Squadron Leader Michael Peter Casano, MC with Butch the dog.

Squadron Leader M P Casano MC

Between April – June 1941, the Iraqis led by Rashid Ali, and with the backing of the Axis powers, rose againt the British in what became known as the “Iraqi Revolt”.

Front-right view of the Rolls Royce Armoured Car

Tin Can Trams

From 1922 until they were formally absorbed into the RAF Regiment in 1946, the Armoured Car Companies of the RAF provided an unbroken period of distinguished service throughout the Middle East. This service ranged from the fertile valleys of Iraq to the history rich settlements of Palestine, from the West Bank of Jordan to the barren hills of Dhala in Aden.

A gunner, prepares a brew in front of his armoured car

Habbaniyah – Raising the Siege

Even as Iraqi troops were assembling on the Heights above Habbaniyah, Wavell had been instructed by Churchill to ready a relief force. This was the only time in the entire war that he completely overruled one of his commanders.

Map showing the positioning of forces during the Battle of Habbaniyah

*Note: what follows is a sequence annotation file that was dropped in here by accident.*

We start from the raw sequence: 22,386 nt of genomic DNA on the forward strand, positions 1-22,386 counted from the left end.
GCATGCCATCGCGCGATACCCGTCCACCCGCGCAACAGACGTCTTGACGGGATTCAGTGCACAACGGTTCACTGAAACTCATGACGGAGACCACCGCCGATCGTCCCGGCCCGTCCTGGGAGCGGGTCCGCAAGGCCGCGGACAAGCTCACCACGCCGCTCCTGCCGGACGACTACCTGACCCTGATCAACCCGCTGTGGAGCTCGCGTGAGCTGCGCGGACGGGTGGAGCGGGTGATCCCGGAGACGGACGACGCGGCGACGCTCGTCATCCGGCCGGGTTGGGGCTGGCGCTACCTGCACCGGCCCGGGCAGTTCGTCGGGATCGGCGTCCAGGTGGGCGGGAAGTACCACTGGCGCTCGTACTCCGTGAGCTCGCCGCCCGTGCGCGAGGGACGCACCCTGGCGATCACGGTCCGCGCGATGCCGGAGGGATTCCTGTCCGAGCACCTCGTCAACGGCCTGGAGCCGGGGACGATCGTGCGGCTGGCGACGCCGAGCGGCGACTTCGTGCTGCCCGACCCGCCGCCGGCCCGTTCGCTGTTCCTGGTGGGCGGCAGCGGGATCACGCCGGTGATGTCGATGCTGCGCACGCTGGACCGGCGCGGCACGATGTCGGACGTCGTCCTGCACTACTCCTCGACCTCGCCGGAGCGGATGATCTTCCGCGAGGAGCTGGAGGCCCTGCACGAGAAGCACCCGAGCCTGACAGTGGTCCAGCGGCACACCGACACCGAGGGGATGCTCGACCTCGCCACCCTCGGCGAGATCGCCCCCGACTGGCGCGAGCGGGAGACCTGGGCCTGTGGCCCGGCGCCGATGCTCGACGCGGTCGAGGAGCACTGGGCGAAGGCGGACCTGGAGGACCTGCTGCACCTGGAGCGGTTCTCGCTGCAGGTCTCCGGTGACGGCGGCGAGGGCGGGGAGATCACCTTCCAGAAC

The Battle for Habbaniyah

After the coup and the escape of the Regent, British reinforcements from India were dispatched to Basrah where they disembarked and retook Shaibah airfield. Rasid Ali retaliated by forbidding any further movement of British troops to reinforce Habbaniyah.  A weak battalion of British Infantry was flown from Basrah to Habbaniyah.
Ali then raised the stakes by ordering a full Iraqi Brigade to occupy and subdue the RAF base.

Vehicle crew, waiting for a camp kettle to boil beside their armoured car

Iraq 1941

Hitler’s main objective for 1941 was the defeat of the Soviet Union and Stalin. He had curtailed any thoughts of invasion of the British Isles and moved the majority of his offensive armour eastwards. To protect his southern flank during operation Barbarossa, the invasion of Russia, Hitler needed the British and Commonwealth forces to be unable to interfere with his advance.